Confusing form spells trouble for parted couples
Confusion surrounding the legal definition of marital status has put a separated couple at risk of criminal prosecution.
A senior lawyer specialising in family law said more estranged couples could fall into the same trap if the Immigration Department fails to clarify one of its forms.
Melville Boase, said he had handled two cases in the last two years arising from Form ID91, which is used to apply for an extension of stay by non-permanent residents.
The department requires applicants to tick one of the boxes on the line headed 'Marital Status' under which there are the choices of 'bachelor/spinster', 'married', 'divorced', 'separated' and 'widowed'.
Under the Matrimonial Causes Ordinance, couples who have lived apart for one year remain as 'married' until the court has granted an absolute divorce decree - a document which officially declares the couples have divorced.
Therefore, couples who have been living apart for some time but have not been granted a decree absolute may think they should declare their status as 'married' instead of 'separated' when they apply for an extension of stay.
Earlier this year, an estranged couple having lived apart for two years came under investigation by Immigration officials on suspicion that they had failed to disclose a change in their matrimonial status, Boase said.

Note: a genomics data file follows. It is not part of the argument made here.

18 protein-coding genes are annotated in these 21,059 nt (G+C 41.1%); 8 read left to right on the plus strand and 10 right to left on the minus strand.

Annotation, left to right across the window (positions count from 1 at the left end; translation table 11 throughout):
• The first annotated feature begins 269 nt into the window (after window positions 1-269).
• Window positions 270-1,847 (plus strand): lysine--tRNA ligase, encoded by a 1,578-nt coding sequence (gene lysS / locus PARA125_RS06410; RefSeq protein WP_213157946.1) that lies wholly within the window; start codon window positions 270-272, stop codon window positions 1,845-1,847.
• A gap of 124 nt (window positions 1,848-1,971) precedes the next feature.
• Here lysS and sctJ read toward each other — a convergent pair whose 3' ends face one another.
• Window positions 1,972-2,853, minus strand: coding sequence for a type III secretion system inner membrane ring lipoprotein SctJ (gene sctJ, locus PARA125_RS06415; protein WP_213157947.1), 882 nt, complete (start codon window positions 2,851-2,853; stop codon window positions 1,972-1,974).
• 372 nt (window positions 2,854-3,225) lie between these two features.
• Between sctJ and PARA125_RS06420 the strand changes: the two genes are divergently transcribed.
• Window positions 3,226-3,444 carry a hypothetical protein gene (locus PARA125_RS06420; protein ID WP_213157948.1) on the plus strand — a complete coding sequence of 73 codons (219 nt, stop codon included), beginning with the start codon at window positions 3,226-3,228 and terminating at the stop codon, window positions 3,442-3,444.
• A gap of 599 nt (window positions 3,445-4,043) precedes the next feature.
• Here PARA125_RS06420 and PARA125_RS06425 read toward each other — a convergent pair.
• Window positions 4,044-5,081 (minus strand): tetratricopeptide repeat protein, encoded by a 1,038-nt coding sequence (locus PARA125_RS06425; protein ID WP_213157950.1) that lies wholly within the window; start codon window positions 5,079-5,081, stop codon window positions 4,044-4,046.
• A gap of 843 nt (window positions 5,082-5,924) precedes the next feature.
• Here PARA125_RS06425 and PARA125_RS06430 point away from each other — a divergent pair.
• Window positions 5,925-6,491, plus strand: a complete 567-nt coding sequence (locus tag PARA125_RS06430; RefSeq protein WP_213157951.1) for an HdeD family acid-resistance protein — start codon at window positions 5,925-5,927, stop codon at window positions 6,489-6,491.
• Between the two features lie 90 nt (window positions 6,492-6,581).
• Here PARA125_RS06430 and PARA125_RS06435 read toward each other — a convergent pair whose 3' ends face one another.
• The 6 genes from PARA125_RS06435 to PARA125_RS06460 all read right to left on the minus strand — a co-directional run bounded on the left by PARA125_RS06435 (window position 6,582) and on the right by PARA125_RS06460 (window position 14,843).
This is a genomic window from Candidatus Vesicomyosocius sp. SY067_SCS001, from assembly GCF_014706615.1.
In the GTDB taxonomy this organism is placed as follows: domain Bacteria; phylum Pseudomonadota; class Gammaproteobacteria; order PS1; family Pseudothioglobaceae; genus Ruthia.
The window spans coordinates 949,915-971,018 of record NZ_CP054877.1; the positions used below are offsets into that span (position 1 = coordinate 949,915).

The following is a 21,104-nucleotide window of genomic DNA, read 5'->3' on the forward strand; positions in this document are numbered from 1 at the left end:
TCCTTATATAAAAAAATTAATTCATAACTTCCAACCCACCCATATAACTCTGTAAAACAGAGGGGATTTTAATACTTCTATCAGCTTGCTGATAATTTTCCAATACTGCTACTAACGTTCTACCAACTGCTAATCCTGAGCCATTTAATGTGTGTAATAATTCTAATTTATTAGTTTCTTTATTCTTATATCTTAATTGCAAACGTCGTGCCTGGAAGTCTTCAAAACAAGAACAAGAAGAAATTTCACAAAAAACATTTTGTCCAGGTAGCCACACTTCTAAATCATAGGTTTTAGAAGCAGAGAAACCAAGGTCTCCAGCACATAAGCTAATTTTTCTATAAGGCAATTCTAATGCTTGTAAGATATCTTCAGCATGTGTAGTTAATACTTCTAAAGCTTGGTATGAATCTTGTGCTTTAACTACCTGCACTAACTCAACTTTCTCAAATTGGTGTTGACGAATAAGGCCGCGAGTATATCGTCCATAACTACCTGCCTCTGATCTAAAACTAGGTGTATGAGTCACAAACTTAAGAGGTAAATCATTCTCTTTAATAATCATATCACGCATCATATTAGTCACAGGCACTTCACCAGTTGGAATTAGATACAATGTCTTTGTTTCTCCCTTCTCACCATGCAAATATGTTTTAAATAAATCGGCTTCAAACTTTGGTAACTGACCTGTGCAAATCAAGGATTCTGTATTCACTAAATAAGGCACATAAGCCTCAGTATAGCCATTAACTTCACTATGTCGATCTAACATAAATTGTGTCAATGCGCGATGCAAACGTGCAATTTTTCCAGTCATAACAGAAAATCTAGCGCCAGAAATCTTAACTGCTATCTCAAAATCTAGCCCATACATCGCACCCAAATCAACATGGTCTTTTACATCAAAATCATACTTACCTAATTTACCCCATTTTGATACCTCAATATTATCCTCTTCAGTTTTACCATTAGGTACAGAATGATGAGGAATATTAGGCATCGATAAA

They were granted a decree absolute in 2009 after having lived apart for two years.
One of the parties remarried last year. But the couple were summoned for investigation for declaring their status as 'married' instead of 'separated' in filing their applications for visa extensions in 2007 and 2008. The couple were cautioned and released on bail.
They sought legal advice from Boase who wrote to the department to argue on their behalf.
The pair eventually received a phone call saying that the department would not take their case any further.
This is the second such case Boase, who has been practising in the city for 30 years, has handled in the past two years. The first one followed the same pattern of investigation but was called off later.
'That is why I was surprised when this second case came to me,' Boase said.
The department said it would 'review the relevant application forms and consider using clearer expressions to better facilitate applicants in the application process in future'.
From 2008 to last year, out of 68 prosecutions by the department for making a false declaration, there were 65 convictions.
People making a false statement to the Immigration Department face a fine of HK$150,000 and 14 years in prison.